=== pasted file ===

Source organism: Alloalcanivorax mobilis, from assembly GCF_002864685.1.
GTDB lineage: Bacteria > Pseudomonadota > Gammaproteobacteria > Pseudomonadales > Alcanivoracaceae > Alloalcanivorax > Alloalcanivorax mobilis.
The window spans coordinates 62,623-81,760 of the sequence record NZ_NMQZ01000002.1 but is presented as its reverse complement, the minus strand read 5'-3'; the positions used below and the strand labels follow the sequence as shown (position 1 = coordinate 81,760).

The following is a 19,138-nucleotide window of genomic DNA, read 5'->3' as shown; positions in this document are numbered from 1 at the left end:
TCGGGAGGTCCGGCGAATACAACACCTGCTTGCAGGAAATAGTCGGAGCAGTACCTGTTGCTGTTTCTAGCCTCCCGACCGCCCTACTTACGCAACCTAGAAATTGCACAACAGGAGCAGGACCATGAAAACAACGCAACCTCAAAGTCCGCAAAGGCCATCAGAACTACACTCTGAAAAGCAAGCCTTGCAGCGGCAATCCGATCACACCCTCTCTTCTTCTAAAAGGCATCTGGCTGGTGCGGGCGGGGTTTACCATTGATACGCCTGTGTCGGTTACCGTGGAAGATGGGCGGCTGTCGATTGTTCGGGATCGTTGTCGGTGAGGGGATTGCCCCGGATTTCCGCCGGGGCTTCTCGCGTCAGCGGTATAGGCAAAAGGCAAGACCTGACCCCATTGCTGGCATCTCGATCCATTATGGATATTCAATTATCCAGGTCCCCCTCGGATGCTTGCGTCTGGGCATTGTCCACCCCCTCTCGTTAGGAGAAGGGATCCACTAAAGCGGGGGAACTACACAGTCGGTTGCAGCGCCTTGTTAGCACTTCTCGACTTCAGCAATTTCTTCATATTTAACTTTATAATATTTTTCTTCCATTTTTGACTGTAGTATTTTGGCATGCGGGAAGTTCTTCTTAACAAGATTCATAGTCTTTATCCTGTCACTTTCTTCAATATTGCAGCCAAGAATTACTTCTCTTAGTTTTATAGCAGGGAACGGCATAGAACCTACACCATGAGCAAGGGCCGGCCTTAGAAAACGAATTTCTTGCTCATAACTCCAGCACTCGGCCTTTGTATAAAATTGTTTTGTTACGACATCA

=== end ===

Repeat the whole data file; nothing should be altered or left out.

Source organism: Alloalcanivorax mobilis, from assembly GCF_002864685.1.
GTDB lineage: Bacteria > Pseudomonadota > Gammaproteobacteria > Pseudomonadales > Alcanivoracaceae > Alloalcanivorax > Alloalcanivorax mobilis.
The window spans coordinates 62,623-81,760 of the sequence record NZ_NMQZ01000002.1 but is presented as its reverse complement, the minus strand read 5'-3'; the positions used below and the strand labels follow the sequence as shown (position 1 = coordinate 81,760).

The following is a 19,138-nucleotide window of genomic DNA, read 5'->3' as shown; positions in this document are numbered from 1 at the left end:
TCGGGAGGTCCGGCGAATACAACACCTGCTTGCAGGAAATAGTCGGAGCAGTACCTGTTGCTGTTTCTAGCCTCCCGACCGCCCTACTTACGCAACCTAGAAATTGCACAACAGGAGCAGGACCATGAAAACAACGCAACCTCAAAGTCCGCAAAGGCCATCAGAACTACACTCTGAAAAGCAAGCCTTGCAGCGGCAATCCGATCACACCCTCTCTTCTTCTAAAAGGCATCTGGCTGGTGCGGGCGGGGTTTACCATTGATACGCCTGTGTCGGTTACCGTGGAAGATGGGCGGCTGTCGATTGTTCGGGATCGTTGTCGGTGAGGGGATTGCCCCGGATTTCCGCCGGGGCTTCTCGCGTCAGCGGTATAGGCAAAAGGCAAGACCTGACCCCATTGCTGGCATCTCGATCCATTATGGATATTCAATTATCCAGGTCCCCCTCGGATGCTTGCGTCTGGGCATTGTCCACCCCCTCTCGTTAGGAGAAGGGATCCACTAAAGCGGGGGAACTACACAGTCGGTTGCAGCGCCTTGTTAGCACTTCTCGACTTCAGCAATTTCTTCATATTTAACTTTATAATATTTTTCTTCCATTTTTGACTGTAGTATTTTGGCATGCGGGAAGTTCTTCTTAACAAGATTCATAGTCTTTATCCTGTCACTTTCTTCAATATTGCAGCCAAGAATTACTTCTCTTAGTTTTATAGCAGGGAACGGCATAGAACCTACACCATGAGCAAGGGCCGGCCTTAGAAAACGAATTTCTTGCTCATAACTCCAGCACTCGGCCTTTGTATAAAATTGTTTTGTTACGACATCA